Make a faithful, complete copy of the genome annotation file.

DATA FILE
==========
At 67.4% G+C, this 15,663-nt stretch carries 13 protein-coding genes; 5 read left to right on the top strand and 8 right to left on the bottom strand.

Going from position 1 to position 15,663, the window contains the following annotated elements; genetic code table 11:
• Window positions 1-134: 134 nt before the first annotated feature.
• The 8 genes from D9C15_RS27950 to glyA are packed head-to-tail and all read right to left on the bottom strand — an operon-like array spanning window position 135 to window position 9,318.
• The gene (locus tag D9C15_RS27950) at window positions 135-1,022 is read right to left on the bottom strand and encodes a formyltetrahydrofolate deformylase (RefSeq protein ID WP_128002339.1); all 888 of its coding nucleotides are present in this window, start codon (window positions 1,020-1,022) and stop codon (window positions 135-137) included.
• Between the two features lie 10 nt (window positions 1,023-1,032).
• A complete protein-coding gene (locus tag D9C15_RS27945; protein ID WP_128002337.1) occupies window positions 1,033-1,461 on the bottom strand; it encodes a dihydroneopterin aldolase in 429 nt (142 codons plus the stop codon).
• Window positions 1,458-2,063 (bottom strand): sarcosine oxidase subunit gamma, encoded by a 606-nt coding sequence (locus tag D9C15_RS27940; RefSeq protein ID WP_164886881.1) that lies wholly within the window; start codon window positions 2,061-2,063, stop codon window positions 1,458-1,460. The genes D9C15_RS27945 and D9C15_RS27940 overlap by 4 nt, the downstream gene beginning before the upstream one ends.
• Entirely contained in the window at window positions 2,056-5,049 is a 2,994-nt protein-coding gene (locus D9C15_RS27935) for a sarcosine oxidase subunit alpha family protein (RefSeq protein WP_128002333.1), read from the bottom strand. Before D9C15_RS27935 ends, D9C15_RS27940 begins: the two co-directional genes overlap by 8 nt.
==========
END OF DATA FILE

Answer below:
At 67.4% G+C, this 15,663-nt stretch carries 13 protein-coding genes; 5 read left to right on the top strand and 8 right to left on the bottom strand.

Going from position 1 to position 15,663, the window contains the following annotated elements; genetic code table 11:
• Window positions 1-134: 134 nt before the first annotated feature.
• The 8 genes from D9C15_RS27950 to glyA are packed head-to-tail and all read right to left on the bottom strand — an operon-like array spanning window position 135 to window position 9,318.
• The gene (locus tag D9C15_RS27950) at window positions 135-1,022 is read right to left on the bottom strand and encodes a formyltetrahydrofolate deformylase (RefSeq protein ID WP_128002339.1); all 888 of its coding nucleotides are present in this window, start codon (window positions 1,020-1,022) and stop codon (window positions 135-137) included.
• Between the two features lie 10 nt (window positions 1,023-1,032).
• A complete protein-coding gene (locus tag D9C15_RS27945; protein ID WP_128002337.1) occupies window positions 1,033-1,461 on the bottom strand; it encodes a dihydroneopterin aldolase in 429 nt (142 codons plus the stop codon).
• Window positions 1,458-2,063 (bottom strand): sarcosine oxidase subunit gamma, encoded by a 606-nt coding sequence (locus tag D9C15_RS27940; RefSeq protein ID WP_164886881.1) that lies wholly within the window; start codon window positions 2,061-2,063, stop codon window positions 1,458-1,460. The genes D9C15_RS27945 and D9C15_RS27940 overlap by 4 nt, the downstream gene beginning before the upstream one ends.
• Entirely contained in the window at window positions 2,056-5,049 is a 2,994-nt protein-coding gene (locus D9C15_RS27935) for a sarcosine oxidase subunit alpha family protein (RefSeq protein WP_128002333.1), read from the bottom strand. Before D9C15_RS27935 ends, D9C15_RS27940 begins: the two co-directional genes overlap by 8 nt.